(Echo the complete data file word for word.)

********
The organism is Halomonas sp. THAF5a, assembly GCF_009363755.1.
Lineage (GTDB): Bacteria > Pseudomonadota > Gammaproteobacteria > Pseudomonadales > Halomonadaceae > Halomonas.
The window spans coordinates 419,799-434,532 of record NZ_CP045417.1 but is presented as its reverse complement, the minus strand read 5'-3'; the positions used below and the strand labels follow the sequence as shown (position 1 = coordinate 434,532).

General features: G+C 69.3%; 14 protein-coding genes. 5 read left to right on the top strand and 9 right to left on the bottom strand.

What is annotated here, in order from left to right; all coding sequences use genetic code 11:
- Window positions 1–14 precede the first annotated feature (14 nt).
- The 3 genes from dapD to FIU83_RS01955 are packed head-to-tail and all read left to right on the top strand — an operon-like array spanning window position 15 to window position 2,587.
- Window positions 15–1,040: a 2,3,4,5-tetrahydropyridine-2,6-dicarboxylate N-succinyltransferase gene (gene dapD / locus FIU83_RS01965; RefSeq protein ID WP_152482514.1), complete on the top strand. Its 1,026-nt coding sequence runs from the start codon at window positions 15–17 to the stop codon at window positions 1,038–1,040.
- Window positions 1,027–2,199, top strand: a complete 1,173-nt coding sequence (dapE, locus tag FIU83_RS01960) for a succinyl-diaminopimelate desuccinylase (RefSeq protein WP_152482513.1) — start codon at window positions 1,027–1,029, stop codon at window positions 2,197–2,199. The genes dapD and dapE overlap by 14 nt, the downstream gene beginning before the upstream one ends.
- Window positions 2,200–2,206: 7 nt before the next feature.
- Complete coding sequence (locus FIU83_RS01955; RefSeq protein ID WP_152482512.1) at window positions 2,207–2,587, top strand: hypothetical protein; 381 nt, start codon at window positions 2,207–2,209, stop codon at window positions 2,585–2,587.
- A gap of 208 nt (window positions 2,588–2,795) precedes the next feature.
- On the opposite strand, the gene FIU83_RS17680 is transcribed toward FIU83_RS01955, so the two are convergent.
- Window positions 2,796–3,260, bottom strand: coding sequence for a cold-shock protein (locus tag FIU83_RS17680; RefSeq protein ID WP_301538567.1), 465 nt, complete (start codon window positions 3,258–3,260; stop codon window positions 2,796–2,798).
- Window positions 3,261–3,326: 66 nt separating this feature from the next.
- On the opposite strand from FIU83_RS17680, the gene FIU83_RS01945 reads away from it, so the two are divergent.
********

The organism is Halomonas sp. THAF5a, assembly GCF_009363755.1.
Lineage (GTDB): Bacteria > Pseudomonadota > Gammaproteobacteria > Pseudomonadales > Halomonadaceae > Halomonas.
The window spans coordinates 419,799-434,532 of record NZ_CP045417.1 but is presented as its reverse complement, the minus strand read 5'-3'; the positions used below and the strand labels follow the sequence as shown (position 1 = coordinate 434,532).

General features: G+C 69.3%; 14 protein-coding genes. 5 read left to right on the top strand and 9 right to left on the bottom strand.

What is annotated here, in order from left to right; all coding sequences use genetic code 11:
- Window positions 1–14 precede the first annotated feature (14 nt).
- The 3 genes from dapD to FIU83_RS01955 are packed head-to-tail and all read left to right on the top strand — an operon-like array spanning window position 15 to window position 2,587.
- Window positions 15–1,040: a 2,3,4,5-tetrahydropyridine-2,6-dicarboxylate N-succinyltransferase gene (gene dapD / locus FIU83_RS01965; RefSeq protein ID WP_152482514.1), complete on the top strand. Its 1,026-nt coding sequence runs from the start codon at window positions 15–17 to the stop codon at window positions 1,038–1,040.
- Window positions 1,027–2,199, top strand: a complete 1,173-nt coding sequence (dapE, locus tag FIU83_RS01960) for a succinyl-diaminopimelate desuccinylase (RefSeq protein WP_152482513.1) — start codon at window positions 1,027–1,029, stop codon at window positions 2,197–2,199. The genes dapD and dapE overlap by 14 nt, the downstream gene beginning before the upstream one ends.
- Window positions 2,200–2,206: 7 nt before the next feature.
- Complete coding sequence (locus FIU83_RS01955; RefSeq protein ID WP_152482512.1) at window positions 2,207–2,587, top strand: hypothetical protein; 381 nt, start codon at window positions 2,207–2,209, stop codon at window positions 2,585–2,587.
- A gap of 208 nt (window positions 2,588–2,795) precedes the next feature.
- On the opposite strand, the gene FIU83_RS17680 is transcribed toward FIU83_RS01955, so the two are convergent.
- Window positions 2,796–3,260, bottom strand: coding sequence for a cold-shock protein (locus tag FIU83_RS17680; RefSeq protein ID WP_301538567.1), 465 nt, complete (start codon window positions 3,258–3,260; stop codon window positions 2,796–2,798).
- Window positions 3,261–3,326: 66 nt separating this feature from the next.
- On the opposite strand from FIU83_RS17680, the gene FIU83_RS01945 reads away from it, so the two are divergent.